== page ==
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Whenever I’m visiting my hometown Hamburg, I check out new bakeries. Two years ago I noticed people lining up in front of Bäckerei Jochen Gaues, in Eppendorf quarter, where my Mom lives around the corner.

Taking this as a good omen, I joined the waiting line. The shelves full of loaves and rolls looked promising, all with fairly dark crusts – boldly baked, as Ken Forkish (“Flour, Water, Salt and Yeast’) would call it. A paradise for crust lovers!

Like Forkish, Jochen Gaues is a purist baker, his breads are made with flour, water, salt and yeast. No dough enhancers, no preservatives, no artificial flavoring. Only sourdough and passion for his craft. And he shared his recipes in a beautiful baking book, too.

His sunflower seed rolls are hearty, crusty and delicious. (I tweaked the recipe a bit, of course, as I always do). The crumb is rather light and more airy than chewy. You can enjoy them with cold cuts, German meat salad, honey or jam.

The rolls have a thin, crisp crust and a somewhat airy crumb

SUNFLOWER SEED SQUARES  (adapted from Jochen Gaues’ “Brot”)
(8 square rolls)

10 g/0.3 oz recently refreshed rye mother starter (100%)
10 g/0.4 oz water, lukewarm
10 g/0.4 oz rye flour

25 g/0.9 oz cracked rye
25 g/0.9 oz flaxseed
50 g/1.8 oz water 

Final dough
30 g/1.1 oz starter (all)
367 g/12.9 oz water (95°F/35ºC)
3 g/0.1 oz instant yeast
475 g/15.8 oz bread flour
50 g/1.8 oz old sourdough bread, ground and toasted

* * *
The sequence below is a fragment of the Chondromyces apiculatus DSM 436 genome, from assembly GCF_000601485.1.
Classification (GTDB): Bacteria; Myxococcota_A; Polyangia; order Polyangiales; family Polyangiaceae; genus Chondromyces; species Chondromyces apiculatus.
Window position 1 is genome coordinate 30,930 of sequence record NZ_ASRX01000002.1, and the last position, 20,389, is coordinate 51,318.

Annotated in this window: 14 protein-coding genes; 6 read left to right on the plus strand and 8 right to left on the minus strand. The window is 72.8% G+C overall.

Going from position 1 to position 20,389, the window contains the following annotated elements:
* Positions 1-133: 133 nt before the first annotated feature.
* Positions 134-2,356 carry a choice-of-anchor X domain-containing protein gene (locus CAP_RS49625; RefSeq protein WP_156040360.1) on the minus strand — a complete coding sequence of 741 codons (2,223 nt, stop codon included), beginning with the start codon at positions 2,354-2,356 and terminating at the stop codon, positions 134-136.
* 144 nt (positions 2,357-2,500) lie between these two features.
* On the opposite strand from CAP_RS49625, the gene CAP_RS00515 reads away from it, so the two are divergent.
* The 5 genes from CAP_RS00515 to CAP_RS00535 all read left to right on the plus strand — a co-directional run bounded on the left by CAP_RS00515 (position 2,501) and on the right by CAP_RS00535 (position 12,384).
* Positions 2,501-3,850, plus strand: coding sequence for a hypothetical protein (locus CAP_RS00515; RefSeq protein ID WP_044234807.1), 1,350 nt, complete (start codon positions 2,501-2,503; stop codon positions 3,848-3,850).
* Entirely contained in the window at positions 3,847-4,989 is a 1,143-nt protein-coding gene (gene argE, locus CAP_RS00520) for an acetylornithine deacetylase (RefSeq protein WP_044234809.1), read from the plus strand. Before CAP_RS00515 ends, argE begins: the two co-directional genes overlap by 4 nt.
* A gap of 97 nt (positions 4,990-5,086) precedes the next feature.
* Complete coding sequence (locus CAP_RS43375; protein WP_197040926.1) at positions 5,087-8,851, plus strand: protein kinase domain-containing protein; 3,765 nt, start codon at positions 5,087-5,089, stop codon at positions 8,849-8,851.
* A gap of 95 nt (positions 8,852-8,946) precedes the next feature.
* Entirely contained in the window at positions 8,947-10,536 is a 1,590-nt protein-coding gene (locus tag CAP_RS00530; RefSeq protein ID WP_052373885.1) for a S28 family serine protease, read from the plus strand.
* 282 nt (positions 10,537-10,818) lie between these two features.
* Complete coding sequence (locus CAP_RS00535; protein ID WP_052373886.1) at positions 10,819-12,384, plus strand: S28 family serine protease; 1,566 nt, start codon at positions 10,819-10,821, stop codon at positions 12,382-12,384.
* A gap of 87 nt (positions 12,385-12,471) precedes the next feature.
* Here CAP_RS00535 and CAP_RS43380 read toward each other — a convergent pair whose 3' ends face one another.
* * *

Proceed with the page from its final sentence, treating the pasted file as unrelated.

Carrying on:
25 g/0.9 oz medium rye flour
25 g/0.9 oz sunflower seeds, toasted
14 g/0.5 oz sugar
14 g/0.5 oz salt

egg white, mixed with a little bit of water, for brushing
sunflower seeds, for topping

Seed soaker and rye starter

In the morning, mix starter ingredients in small bowl. Leave, covered, at room temperature for 4 – 6 hours, or until it passes the float test (a teaspoonful should float in water).

In second small bowl, stir together soaker ingredients. (This extra step is not absolutely necessary, but hard ingredients like rye chops and flax seeds benefit from longer soaking.)

In the afternoon, mix final dough at low speed until all flour is hydrated, 1 – 2 minutes. Let dough rest 5 minutes, then knead at medium-low speed for 6 minutes. Dough will be soft and sticky, but pull back from sides of bowl. 

Dough will be sticky, but pull back from sides of bowl

Transfer dough to lightly oiled work surface. With oiled hands, pat and pull it into a rough square. Fold dough from top and bottom in thirds, like a business letter, then the same way from both sides.

Pat and pull dough into a square…
…then fold in thirds, top down, and bottom up…
…like a business letter.
Repeat folding from both sides…
… until you have a neat package

Cover dough package with the empty mixing bowl (if necessary, re-oil works bench). Let it rest for 10 minutes.

Repeat stretching and folding the dough 3 more times, at 10 minute intervals. It will gain strength and starting to resist. Place dough in oiled container, cover, and refrigerate overnight (a square container helps with shaping later).

…and after fermentation: it has doubled in volume

Remove dough from fridge 2 hours before using. It should have doubled in volume.

Preheat oven to 475ºF/240ºC (no steam).